Zoomasts (Subclass Zoomastigina) Examples and characteristics

Zoomasts (Subclass Zoomastigina)

These are flagella-bearing protozoans which have truly animal methods of nutrition. Many are parasitic and have been extensively studied as they affect the life of man. The number of free-living species is not certain. They are morphologically diverse and are best considered in their orders.

Protomonads (Order Protomonadina)

All members have only one or two flagella, but are otherwise probably unrelated. In the family, Codosigidae are the remarkable collar flagellates. The collar is a contractile cylindrical process from the cytoplasm which covers about one-fifth of the flagellum. Food is apparently directed by the flagellum to a pocket between the cell and its test or shell, traveling down the outside of the collar. The particle is ingested by the movement of the cell against its test.

The genus Bodo (Bodonidae) is common in freshwater. It has two flagella; one leads and the other is bent back round the body so as to trail. It is small, about 14M in diameter, and rather difficult to observe. Stained preparations show that it has a DNA-containing body called a kinetoplast at the base of the flagella.
The kinetoplast is also found in the trypanosomatids, of which one species causes sleeping sickness in man and related diseases in vertebrate animals. Trypanosoma is a genus of variable morph-ology but members usually have one flagellum. Sufficient work has elucidated the relations between apparently dissimilar organisms. Change in shape bears a clear relation to the environment of the parasite and to the evolutionary stage attained by a particular species. For example, a simple insect parasite, which seems to do no harm to its host, like Crithidia gerridis of water bugs (Gerris sp.) is found in crithidial, leptomonad and leishmanial stages.

Trypanosoma brucei which has a life-history in the Tsetse Fly and in cattle is known in all stages except leishmania in the vertebrate. Schizotrypanum cruzi even has a leishmanial stage. Although in the leishmanial form the flagellum is absent, rudimentary organelles remain and from these the new flagellum grows. Slender body and vigorous movement are typical of trypanosomes, which are found in a wide range of vertebrates and invertebrates. As the blood is the easiest organ in which to see moving objects it is not surprising that trypanosomes are considered to be blood parasites. But much of the damage they do is not produced in the blood but is destruction or poisoning of the brain (by T. rhodesiense) or of the heart muscle (by Schizotrypanum cruzi).

The undulating membrane of the textbooks which was supposed to attach the flagellum to the body is not a real membrane but a loose pellicle pulled out by the movement of the flagellum. The names given to the organelles at the base of the flagellum have caused much confusion. The basal granule is the centriole-like structure at the root of the flagellum, while the kinetoplast is the larger, darkly staining body that contains DNA and has recently been shown to be associated with mitochondria. The size of trypanosomatids varies from 2µ in leishmania to several hundred for the trypanosome form of certain marine fish parasites. In the disease called leishmaniasis, the trypanosome form is never seen.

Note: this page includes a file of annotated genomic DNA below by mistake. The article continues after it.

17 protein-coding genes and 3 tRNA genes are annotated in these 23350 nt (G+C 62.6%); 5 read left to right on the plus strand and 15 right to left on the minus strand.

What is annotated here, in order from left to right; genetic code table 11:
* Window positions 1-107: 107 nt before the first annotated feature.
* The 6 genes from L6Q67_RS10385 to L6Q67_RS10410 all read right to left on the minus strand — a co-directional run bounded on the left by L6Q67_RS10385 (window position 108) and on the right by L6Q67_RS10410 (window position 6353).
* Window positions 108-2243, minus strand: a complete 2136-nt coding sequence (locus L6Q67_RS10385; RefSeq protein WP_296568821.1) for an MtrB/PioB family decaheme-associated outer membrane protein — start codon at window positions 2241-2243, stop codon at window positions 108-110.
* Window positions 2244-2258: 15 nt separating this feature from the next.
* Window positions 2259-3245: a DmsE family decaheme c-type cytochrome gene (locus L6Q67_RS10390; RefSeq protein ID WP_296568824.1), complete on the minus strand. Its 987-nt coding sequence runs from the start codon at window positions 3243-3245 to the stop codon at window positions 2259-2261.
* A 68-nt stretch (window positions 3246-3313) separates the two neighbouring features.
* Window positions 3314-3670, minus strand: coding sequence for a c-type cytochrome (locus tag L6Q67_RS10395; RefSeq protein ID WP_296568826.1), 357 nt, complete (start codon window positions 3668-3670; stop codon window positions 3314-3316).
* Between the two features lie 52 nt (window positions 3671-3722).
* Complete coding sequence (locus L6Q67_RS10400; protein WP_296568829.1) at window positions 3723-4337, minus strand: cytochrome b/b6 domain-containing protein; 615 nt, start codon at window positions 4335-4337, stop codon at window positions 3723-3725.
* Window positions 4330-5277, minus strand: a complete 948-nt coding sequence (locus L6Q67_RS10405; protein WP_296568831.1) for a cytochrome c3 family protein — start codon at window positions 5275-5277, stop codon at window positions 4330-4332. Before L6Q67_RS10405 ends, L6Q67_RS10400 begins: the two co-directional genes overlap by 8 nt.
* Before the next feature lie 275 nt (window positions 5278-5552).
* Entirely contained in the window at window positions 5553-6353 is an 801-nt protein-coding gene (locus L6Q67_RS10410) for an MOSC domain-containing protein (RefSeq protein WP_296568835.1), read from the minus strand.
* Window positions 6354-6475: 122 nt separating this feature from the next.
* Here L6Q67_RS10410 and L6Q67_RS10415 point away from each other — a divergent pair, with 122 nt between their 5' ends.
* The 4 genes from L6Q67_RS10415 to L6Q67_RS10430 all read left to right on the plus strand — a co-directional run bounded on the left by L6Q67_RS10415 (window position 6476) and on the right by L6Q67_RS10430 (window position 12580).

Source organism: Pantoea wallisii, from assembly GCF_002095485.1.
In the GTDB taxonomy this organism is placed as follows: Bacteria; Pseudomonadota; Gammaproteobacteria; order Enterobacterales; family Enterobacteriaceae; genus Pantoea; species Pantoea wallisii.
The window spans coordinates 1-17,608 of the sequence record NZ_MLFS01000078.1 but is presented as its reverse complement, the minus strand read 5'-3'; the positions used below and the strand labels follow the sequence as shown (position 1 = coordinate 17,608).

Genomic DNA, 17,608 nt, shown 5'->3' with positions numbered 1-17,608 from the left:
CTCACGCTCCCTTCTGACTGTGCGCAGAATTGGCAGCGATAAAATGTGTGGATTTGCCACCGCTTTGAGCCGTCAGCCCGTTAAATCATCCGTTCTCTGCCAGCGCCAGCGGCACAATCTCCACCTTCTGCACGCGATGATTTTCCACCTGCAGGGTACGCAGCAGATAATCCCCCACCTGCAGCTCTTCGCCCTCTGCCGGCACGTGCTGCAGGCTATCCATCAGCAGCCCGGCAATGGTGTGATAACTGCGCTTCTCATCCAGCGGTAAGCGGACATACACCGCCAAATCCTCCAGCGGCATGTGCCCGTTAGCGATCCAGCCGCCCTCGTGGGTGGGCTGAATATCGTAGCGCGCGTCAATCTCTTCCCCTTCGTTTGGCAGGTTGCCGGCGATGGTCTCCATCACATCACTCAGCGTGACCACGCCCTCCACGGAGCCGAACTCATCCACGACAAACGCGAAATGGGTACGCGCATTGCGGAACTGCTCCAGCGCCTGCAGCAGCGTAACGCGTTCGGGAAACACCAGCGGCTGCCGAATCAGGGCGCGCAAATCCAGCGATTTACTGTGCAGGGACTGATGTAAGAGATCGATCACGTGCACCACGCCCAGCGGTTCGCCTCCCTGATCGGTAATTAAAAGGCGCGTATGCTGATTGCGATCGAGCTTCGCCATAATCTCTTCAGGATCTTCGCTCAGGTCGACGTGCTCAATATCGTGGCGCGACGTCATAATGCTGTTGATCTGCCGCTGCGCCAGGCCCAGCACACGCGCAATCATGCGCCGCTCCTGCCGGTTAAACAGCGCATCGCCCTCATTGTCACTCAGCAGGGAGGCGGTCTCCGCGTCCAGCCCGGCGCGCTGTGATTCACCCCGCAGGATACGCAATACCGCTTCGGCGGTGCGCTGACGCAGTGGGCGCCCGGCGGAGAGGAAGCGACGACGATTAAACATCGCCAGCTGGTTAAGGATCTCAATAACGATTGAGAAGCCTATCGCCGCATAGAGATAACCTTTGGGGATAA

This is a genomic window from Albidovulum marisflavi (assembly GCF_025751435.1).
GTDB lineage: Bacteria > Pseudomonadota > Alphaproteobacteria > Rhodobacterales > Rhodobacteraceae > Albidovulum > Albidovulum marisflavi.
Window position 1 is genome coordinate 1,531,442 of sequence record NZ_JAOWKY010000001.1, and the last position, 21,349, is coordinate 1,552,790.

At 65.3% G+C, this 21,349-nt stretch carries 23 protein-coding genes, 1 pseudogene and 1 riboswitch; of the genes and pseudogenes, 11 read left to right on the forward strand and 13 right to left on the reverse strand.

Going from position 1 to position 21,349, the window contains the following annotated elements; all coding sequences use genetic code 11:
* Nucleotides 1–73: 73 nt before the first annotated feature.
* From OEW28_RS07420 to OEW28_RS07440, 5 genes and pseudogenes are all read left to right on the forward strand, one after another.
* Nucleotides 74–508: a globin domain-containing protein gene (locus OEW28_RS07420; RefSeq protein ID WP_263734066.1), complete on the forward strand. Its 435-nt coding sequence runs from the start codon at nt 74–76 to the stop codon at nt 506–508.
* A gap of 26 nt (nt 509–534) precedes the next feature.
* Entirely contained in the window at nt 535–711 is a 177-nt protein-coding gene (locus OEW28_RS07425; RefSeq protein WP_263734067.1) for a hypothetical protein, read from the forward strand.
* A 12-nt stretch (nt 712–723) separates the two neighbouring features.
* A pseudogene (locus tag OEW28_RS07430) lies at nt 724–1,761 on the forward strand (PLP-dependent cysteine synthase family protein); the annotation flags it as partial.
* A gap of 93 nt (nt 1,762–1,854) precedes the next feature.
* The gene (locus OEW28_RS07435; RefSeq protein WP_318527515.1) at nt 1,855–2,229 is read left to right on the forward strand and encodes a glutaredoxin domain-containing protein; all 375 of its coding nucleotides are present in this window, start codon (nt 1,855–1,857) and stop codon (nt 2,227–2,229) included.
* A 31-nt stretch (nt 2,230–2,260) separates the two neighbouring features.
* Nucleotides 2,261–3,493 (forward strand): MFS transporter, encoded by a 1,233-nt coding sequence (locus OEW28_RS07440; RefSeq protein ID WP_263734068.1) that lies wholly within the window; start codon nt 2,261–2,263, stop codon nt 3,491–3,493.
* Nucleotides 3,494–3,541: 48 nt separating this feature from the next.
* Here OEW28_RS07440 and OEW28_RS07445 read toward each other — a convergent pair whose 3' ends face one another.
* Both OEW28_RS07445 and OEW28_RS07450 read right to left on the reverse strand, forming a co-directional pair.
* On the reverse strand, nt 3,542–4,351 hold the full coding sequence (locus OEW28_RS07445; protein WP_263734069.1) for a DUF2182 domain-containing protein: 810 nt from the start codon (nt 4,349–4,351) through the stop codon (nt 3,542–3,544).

The form found in mammals is the leishmania and the vector, Phlebotonuu sp., develops a leptomonad and so indicates that the causative organism (Leishmania sp.) is related to other trypanosomes.

Metamonads (Order Metamonadina)

These flagellates have more than two flagella. Their other features are variable, as are the number of nuclei. The genus Trichomonas (3-20μ in length) consists of parasites of man and other animals. Typically there are four flagella, three fairly short and projecting forward from their bases, the fourth, although arising with the others, is much longer and is united with the body to form an undulating membrane extending beyond the posterior of the body. In addition there is an axostyle as a stiffening rod running the length of the body. These organisms are found in the gut of many vertebrates and invertebrates where for the most part they do little harm. Trichomonas vaginalis, however, is found in the genital tract of women, commonly in some geographic regions, and to a lesser extent in men. Under certain conditions the numbers become excessive and inflammation results.

Giardia is another genus commonly found in the gut of vertebrates. It is sometimes included in the order Distomatina. The body has a characteristic kite shape and bilateral symmetry is strictly observed in all organelles including the nuclei, of which there are two. There are six flagella. Normally no inconvenience is experienced by the host of these parasites, but occasionally the numbers rise and cause a severe diarrhoea.

Trichonympha and its allies are found in the gut of termites and orthopterans such as cockroaches and woodroaches. They are mutualistic symbionts in that they are essential to the economy of many of their wood-feeding hosts, breaking down cellulose particles that the host’s own enzymes cannot digest. Length ranges between 501.t and 300p. But some species are as small as 5p. The number of flagella is very large.